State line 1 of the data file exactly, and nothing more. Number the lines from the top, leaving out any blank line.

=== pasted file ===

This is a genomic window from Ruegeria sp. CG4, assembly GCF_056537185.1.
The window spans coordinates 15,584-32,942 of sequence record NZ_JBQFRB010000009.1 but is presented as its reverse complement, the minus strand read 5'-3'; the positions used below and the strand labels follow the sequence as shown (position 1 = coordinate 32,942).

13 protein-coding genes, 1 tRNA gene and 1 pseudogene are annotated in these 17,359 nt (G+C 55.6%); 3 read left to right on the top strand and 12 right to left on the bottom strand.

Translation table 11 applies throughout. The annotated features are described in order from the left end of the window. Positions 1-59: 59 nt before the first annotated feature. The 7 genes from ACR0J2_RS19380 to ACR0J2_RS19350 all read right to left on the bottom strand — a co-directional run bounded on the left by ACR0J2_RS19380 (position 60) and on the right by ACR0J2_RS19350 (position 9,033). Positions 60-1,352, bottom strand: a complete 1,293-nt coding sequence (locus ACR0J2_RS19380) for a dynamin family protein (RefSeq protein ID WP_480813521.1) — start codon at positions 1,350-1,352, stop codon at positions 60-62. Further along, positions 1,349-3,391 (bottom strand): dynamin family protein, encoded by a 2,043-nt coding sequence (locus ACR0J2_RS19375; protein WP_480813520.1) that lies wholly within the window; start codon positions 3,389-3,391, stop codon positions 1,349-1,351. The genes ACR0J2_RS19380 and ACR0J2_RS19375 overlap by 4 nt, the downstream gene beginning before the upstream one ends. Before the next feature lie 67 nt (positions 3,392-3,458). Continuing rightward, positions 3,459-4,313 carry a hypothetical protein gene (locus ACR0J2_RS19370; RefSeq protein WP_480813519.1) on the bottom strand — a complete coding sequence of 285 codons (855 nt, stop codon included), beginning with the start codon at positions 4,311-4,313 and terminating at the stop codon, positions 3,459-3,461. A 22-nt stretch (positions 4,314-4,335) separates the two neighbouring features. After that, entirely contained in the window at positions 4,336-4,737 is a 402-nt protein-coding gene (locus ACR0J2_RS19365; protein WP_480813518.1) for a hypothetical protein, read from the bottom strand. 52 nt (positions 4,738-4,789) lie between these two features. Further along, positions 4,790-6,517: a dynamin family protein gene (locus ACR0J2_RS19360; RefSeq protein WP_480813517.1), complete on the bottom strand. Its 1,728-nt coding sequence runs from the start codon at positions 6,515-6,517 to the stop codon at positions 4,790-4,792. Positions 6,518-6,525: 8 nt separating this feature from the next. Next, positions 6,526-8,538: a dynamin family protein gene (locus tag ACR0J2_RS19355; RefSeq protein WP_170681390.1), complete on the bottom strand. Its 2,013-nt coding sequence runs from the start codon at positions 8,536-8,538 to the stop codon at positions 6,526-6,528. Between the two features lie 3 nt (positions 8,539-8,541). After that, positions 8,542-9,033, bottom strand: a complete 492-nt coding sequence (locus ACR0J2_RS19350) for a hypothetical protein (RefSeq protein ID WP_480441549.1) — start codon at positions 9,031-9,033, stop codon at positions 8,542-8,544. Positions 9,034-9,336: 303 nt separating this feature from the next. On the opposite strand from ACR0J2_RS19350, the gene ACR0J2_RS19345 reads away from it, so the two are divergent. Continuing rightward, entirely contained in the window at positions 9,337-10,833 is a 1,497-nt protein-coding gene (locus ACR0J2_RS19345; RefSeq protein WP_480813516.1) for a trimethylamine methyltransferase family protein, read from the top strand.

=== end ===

This is a genomic window from Ruegeria sp. CG4, assembly GCF_056537185.1.